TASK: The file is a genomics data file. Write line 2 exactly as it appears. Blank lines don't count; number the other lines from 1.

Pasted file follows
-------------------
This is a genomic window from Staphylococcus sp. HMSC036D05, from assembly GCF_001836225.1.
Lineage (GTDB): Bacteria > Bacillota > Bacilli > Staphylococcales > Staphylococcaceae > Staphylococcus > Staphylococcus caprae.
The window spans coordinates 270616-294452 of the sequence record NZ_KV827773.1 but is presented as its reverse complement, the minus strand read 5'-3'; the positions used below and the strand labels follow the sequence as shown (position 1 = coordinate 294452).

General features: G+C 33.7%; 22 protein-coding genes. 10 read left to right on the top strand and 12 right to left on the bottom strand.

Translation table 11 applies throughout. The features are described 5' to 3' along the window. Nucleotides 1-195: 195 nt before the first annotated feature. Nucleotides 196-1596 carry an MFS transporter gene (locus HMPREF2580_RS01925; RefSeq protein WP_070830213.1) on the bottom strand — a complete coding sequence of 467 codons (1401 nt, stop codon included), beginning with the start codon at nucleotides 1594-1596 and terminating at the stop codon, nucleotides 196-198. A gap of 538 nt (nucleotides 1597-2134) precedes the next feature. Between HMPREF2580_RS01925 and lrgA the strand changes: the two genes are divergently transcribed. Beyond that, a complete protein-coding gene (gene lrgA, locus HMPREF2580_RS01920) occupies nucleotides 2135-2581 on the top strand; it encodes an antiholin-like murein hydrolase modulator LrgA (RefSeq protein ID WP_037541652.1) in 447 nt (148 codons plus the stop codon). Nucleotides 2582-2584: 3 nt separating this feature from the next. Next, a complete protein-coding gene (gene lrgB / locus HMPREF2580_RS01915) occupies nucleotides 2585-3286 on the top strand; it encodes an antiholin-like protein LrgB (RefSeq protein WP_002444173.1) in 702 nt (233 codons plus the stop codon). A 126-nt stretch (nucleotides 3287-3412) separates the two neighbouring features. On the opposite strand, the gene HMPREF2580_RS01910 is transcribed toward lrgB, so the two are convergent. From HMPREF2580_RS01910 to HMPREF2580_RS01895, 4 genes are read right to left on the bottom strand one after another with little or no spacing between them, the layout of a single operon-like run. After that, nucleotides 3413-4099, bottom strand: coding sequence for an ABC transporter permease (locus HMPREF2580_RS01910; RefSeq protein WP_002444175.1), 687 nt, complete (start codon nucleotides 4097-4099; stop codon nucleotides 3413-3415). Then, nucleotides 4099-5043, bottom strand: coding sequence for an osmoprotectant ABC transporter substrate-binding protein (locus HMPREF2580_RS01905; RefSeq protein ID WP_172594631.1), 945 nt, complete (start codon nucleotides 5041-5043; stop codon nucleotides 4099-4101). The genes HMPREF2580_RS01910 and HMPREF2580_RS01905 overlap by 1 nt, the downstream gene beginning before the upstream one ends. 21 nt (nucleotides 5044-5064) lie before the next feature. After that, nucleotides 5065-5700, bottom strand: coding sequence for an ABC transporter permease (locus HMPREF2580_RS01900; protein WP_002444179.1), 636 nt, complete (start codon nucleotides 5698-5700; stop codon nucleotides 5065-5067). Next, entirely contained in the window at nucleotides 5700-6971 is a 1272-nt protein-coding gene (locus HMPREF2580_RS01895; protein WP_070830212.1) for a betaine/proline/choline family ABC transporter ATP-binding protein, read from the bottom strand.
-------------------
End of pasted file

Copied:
Lineage (GTDB): Bacteria > Bacillota > Bacilli > Staphylococcales > Staphylococcaceae > Staphylococcus > Staphylococcus caprae.